Tashiro (tashiro) wrote in roleplayers,

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Sorcery Discussion

Over the course of about 10 or so years I've been hammering out sorcery for an online game (and the RPG that is being developed inspired by it). It has gone from a mish-mash of 'anything goes' to a reasonably laid out group of styles, and now I'm in the process of refining it further, adding texture and depth to the magic of the setting, and figuring out why that magic exists and how normal people get access to it.

I've had different reactions from the players who use magic, and from people who either play there, or who used to play there, and I'm narrowing down my ideas about sorcery in the setting, trying to decide how to lay things out. I'm not finished yet -- I'm still waffling on 'the source' for the different styles, but this is what I've come up with so far:

My preferred take:
1) Most forms of magic require the would-be sorcerer to make pacts with other things. Either these pacts were made a long time ago, and you're just using what has been laid out (djinn-based magic and hermetic-style magic), or you're having to go on a spirit quest to encounter the 'things' which give sorcery of certain types (shadow magic, necromancer), or you need to sit around and let the spirits come to you so you can make agreements with them (totemic shape-shifting and shamanism). There's a very few exceptions to the rule, but most styles of magic use this form.

2) Magic involves knowing 'loopholes' in reality, and exploiting them. You're not beholden to anyone, you simply rely on your own knowledge and abilities to create spells and use magic. A few styles grant you the ability to communicate with certain forces, and you can command them, but this is more you pitting your will against theirs rather than any sort of 'agreement' made between you and them (unless you're offering them something in return for their aid to 'sweeten the pot'.) Powerful mages are walking incarnations of the type of magic they use.

The thing is, option #1 allows for more texture. Magic isn't just something people do, there's a weight to it -- superstition and such play into magic a heck of a lot more, and there's the 'otherness' associated with it. The game master has a reasonably good idea of what the mages are getting into when they use magic, but the players (and the mages most certainly) probably don't. What are the forces these guys are dealing with? What are the goals of those forces? Why are they giving you this power, and to what ends? And the stronger you become, the more power you use, the more you're drawing the attention of these forces to the world and what's in it. Is this a good thing? My end goal is that the most powerful mages can use world-rocking spells -- but would really, really rather not, for fear of what could come of such later. They use their spells carefully, tactfully, with an eye on the consequences.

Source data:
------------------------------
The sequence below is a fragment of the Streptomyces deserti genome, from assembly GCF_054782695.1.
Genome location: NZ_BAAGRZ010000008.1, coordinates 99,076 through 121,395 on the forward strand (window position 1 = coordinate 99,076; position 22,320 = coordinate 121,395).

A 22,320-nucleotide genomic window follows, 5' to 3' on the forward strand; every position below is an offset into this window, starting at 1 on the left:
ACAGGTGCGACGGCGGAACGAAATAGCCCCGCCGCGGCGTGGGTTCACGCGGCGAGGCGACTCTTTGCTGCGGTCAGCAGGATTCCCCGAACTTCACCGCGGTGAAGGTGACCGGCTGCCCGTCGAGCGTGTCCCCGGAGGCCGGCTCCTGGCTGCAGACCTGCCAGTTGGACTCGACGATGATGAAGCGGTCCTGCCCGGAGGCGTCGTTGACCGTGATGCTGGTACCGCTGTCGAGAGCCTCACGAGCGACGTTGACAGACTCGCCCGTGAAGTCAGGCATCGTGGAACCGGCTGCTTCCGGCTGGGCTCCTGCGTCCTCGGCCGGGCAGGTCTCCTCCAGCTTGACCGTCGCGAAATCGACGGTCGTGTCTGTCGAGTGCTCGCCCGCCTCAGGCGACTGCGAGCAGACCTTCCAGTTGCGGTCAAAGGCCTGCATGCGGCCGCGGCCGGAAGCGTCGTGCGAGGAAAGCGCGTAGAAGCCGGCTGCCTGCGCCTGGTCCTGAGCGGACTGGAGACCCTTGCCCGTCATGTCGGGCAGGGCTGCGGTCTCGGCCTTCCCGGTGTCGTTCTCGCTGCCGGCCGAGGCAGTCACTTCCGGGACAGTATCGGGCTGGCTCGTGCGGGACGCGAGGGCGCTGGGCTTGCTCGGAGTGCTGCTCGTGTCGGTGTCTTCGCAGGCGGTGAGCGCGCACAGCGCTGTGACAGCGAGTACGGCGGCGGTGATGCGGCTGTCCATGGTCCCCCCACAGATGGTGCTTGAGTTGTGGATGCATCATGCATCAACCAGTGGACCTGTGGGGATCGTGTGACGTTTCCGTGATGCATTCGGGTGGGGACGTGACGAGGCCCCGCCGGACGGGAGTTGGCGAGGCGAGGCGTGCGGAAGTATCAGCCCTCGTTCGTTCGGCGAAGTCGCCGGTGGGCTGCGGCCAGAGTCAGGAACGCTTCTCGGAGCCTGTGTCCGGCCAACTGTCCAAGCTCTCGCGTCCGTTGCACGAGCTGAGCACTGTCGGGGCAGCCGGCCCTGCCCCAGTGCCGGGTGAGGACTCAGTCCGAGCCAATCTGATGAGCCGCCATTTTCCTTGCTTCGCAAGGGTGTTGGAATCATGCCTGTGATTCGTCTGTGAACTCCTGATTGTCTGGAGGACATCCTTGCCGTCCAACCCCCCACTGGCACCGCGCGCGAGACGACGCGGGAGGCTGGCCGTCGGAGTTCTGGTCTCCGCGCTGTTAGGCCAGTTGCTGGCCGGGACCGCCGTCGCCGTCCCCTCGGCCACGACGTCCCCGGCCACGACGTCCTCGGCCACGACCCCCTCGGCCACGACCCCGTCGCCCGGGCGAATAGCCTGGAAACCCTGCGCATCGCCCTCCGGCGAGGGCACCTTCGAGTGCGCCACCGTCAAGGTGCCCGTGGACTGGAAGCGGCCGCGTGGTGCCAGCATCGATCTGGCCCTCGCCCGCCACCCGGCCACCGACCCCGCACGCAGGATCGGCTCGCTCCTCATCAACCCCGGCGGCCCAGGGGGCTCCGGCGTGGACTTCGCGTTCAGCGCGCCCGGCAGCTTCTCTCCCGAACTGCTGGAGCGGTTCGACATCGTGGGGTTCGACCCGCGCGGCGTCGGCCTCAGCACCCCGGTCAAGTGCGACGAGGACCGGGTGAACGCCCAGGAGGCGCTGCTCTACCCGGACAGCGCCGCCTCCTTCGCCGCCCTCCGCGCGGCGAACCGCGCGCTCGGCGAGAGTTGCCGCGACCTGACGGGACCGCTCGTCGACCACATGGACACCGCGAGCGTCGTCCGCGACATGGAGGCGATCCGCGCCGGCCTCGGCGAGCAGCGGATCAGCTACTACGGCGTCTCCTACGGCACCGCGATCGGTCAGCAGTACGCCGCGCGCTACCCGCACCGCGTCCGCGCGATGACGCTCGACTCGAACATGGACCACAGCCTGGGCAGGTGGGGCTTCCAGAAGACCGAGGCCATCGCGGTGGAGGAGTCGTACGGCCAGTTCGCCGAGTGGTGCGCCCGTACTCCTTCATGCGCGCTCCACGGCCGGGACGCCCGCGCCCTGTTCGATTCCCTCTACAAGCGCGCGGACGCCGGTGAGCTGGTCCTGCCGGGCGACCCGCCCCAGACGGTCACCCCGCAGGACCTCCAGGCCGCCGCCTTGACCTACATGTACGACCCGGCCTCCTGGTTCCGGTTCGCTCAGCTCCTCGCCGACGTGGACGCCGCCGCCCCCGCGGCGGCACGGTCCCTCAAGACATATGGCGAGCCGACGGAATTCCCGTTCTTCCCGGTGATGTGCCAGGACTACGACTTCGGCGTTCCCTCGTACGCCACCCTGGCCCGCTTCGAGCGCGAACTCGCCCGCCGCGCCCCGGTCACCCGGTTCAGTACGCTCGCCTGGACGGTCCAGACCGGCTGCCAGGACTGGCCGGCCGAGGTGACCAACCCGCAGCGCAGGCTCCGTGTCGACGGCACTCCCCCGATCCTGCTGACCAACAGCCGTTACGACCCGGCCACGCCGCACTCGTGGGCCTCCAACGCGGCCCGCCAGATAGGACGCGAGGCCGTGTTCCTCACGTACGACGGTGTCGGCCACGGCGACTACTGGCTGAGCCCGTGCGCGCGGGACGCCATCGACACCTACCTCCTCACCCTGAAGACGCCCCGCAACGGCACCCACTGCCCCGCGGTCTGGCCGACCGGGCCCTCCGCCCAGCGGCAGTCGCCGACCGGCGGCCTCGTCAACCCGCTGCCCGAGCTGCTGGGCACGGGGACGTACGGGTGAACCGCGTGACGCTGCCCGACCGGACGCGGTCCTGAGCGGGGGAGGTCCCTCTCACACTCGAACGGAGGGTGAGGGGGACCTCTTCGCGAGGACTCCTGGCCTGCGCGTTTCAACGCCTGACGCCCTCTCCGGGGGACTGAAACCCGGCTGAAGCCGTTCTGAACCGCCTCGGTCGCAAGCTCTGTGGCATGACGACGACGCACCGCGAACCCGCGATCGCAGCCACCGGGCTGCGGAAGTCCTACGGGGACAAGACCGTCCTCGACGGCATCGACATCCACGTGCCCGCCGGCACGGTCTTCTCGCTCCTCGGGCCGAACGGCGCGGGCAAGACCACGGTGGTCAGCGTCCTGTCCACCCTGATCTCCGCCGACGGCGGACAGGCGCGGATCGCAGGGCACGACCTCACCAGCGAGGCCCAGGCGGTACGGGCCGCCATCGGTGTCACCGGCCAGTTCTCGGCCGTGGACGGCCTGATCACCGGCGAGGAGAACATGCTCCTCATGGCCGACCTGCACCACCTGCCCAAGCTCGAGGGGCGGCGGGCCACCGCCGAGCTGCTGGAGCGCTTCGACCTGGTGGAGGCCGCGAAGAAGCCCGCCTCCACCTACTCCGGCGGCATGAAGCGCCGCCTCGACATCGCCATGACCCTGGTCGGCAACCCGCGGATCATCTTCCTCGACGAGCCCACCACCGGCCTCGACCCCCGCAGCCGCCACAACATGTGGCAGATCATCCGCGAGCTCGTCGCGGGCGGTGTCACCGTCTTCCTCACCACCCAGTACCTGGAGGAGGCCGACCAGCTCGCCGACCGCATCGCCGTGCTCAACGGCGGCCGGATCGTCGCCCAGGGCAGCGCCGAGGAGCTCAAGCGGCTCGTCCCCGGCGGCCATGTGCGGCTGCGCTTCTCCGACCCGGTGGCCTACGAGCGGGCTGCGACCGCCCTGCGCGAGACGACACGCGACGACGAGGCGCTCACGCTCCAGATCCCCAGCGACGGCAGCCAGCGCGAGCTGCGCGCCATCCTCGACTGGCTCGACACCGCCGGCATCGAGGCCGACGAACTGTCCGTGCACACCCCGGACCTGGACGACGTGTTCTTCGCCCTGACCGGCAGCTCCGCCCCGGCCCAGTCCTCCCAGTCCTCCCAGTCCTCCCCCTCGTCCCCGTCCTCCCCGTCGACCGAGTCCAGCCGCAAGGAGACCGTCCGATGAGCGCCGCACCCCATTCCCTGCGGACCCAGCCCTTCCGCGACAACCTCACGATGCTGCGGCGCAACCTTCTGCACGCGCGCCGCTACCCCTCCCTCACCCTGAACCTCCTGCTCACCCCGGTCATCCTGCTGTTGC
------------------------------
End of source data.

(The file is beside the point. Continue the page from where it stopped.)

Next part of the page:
Option #2 takes a lot of the superstition away. Sure, mages can have traditions and mythology to their magic, but the fact is, everything they do, they're aware of. Sure, some of the places their magic comes from is weird and creepy, but they have better control of what's going on. There's no 'otherworldly force' peeking in on them, they're not beholden to anyone, and as such as they get more powerful, there's less and less holding them back.

As a friend once asked -- 'what prevents powerful magicians from just blowing up or wiping out anything that stands in their way?' I've thought about this off and on since that question got asked -- hell, look at Dungeons and Dragons, and think about high-end magic users. What problem can't they solve with 7th to 9th level spells? Our general agreement was 'mutually assured destruction'. If you're whipping off the uber spells, you're risking your enemies doing so as well. Of course, this almost never stops PCs from doing it, so that 'agreement' is an illusion. The only reason mages aren't nuking entire cities and countrysides is GM fiat.

I'm more inclined to build in a consequence that people will become aware of over time. I want mages, regardless of how powerful they are, to have an awareness that the spells they cast now, will have consequences down the line that they just might not like. I want their benefactors to be something that they will not overcome, that they'll not understand, and that they may not want looking over their shoulder when they go about their business.

An example I tossed into the discussion: A powerful mage throws down a spell to erase his enemy from the earth. Time stops, and he hears a whisper of the shadow entities which grants him his magic. They're wonder who this target is, that he wishes to have erased. They wonder what made the target so important that he petitioned them to remove the poor soul from existence. Nobody else sees or hears anything, but the mage now has a private audience with some rather unearthly forces. And if his answers intrigue them enough -- sure enough, his target is gone. The entities have decided to claim the target for study, wondering about who the target is / was, and perhaps even dropping the target back into the world later, just to see what the mage will do next time.

Is there a point to all of this? Well, mostly, I'm just mulling it over in my head, and I work better when I've had a chance to write things out. Also, I'm curious what people think, and what their preferred way of looking at magic is. (Not 'by setting', just 'overall' preference)
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